1 1/2 cup buttermilk
1/2 cup maple syrup
1 1/3 teaspoon Bakewell Cream*
1 2/3 teaspoon baking soda
1 teaspoon salt
2 large eggs
1/2 cup ghee
2 ears of fresh corn
1 tablespoon ghee for the pan

*Note: Bakewell Cream is a leavening similar to baking powder that some people consider to be superior.  I have been experimenting with it as well and tend to agree so far.

Soak the grain. Measure out the cornmeal and whole wheat into a medium bowl.  Add the buttermilk and maple syrup.  Combine until uniform but no more.  Cover the bowl with a plate and let soak overnight (7 to 12 hours).

Grill the corn. Ramani showed me how to grill the corn as follows.  Insert a metal skewer into the end of a raw ear of corn.  Turn the gas on your range to medium.  Hold the corn over the range and slowly rotate until it starts to pop and brown.  You are done when almost all the kernels have changed color, about 5 minutes per ear.  Remove from the heat.  Leave on a plate until cool enough to handle.  When cool cut the corn from the cob and chop coarsely in a mini chopper.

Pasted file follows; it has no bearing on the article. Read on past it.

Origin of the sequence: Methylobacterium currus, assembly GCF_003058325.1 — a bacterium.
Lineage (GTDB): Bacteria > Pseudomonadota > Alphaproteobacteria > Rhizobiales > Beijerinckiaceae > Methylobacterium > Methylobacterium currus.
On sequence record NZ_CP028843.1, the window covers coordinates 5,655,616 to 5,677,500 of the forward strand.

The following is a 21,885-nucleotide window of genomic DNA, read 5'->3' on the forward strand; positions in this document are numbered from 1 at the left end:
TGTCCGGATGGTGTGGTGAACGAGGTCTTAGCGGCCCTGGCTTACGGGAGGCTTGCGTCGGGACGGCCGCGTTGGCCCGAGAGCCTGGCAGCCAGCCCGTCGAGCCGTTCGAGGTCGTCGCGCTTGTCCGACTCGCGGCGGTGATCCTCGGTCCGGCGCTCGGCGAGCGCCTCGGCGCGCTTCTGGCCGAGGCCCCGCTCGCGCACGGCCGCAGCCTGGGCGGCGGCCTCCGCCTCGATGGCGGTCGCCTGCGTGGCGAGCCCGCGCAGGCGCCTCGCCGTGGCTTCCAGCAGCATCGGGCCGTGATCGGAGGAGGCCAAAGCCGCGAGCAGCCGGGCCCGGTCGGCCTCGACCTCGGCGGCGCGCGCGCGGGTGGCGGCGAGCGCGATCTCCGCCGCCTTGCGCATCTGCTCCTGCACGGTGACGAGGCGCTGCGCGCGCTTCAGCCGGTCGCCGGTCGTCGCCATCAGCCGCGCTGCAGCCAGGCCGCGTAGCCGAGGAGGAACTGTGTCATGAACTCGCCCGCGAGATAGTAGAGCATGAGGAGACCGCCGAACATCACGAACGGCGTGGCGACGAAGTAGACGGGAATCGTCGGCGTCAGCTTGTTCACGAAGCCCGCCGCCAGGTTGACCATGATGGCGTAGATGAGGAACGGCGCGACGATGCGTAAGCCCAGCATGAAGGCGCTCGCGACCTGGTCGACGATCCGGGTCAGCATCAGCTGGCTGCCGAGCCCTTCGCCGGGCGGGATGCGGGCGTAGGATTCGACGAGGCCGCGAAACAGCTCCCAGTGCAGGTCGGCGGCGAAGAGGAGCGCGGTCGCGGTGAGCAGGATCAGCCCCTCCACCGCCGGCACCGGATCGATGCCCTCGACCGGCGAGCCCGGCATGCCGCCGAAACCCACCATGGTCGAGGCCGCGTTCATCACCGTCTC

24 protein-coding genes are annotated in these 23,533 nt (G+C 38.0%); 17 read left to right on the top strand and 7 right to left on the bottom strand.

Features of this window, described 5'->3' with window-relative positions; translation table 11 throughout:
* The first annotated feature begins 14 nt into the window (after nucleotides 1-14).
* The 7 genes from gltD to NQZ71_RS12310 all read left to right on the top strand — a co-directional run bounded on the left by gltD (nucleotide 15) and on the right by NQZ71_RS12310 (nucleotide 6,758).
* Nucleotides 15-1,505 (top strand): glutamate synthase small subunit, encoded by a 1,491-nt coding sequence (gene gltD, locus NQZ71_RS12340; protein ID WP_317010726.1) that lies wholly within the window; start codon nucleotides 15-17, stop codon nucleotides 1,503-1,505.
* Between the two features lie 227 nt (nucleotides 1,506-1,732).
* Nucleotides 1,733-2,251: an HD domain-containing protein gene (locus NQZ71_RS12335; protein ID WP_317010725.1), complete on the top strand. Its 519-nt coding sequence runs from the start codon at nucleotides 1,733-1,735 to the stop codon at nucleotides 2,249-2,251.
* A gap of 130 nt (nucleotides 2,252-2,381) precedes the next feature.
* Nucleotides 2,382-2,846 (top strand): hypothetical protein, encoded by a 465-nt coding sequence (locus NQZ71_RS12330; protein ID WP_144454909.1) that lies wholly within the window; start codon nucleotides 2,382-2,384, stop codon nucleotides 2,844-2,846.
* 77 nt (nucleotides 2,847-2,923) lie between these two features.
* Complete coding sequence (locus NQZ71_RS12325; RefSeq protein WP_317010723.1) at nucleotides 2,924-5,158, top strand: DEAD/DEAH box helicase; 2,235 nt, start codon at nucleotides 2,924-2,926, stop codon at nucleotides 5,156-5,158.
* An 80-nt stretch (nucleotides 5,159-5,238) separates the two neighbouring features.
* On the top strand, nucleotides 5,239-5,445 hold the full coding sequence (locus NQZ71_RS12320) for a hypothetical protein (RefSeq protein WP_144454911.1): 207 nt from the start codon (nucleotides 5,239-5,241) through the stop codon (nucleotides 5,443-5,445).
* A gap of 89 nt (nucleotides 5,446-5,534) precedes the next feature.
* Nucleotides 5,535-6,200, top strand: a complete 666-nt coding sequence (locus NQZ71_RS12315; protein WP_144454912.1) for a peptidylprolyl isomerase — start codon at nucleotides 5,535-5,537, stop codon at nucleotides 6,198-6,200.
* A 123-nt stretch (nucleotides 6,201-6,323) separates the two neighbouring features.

Note: You can do this outside on your grill as well.  It can be done on an electric stove, but it makes a bit more mess.

Get ready. Next day when you’re ready to make your batter, preheat the oven to 400 F.  Place a 9″-10″ cast iron frying pan on the middle rack of your oven while you are preheating so it gets hot.

Make the batter. In a separate medium-sized bowl add the salt, Bakewell Cream, baking soda, ghee, eggs and corn.  Whisk to combine completely.  Add to the soaked grain and stir until just combined.

Bake the bread. Remove the skillet from the oven. Use a mitt!  Add 1 tablespoon of ghee and swirl to cover the bottom and sides of pan.  Add the batter.  Return to the oven and cook 25 to 30 minutes until a tooth pick inserted in the center comes out clean.  Remove from the oven and serve warm.

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  1. Austin Ayer wrote:

    And it was the best cornbread I ever had!!

    August 30th, 2010 at 11:46 am
  2. Mike wrote:

    My wife pasted away this June and your skillet cornbread brings back good memories. She only knew how to cook with cast iron and some of her skillets were older then she was. We used to have skillet cornbread every couple of weeks. Peach Cobbler done in a skillet is wonderful also.

    October 13th, 2010 at 11:03 pm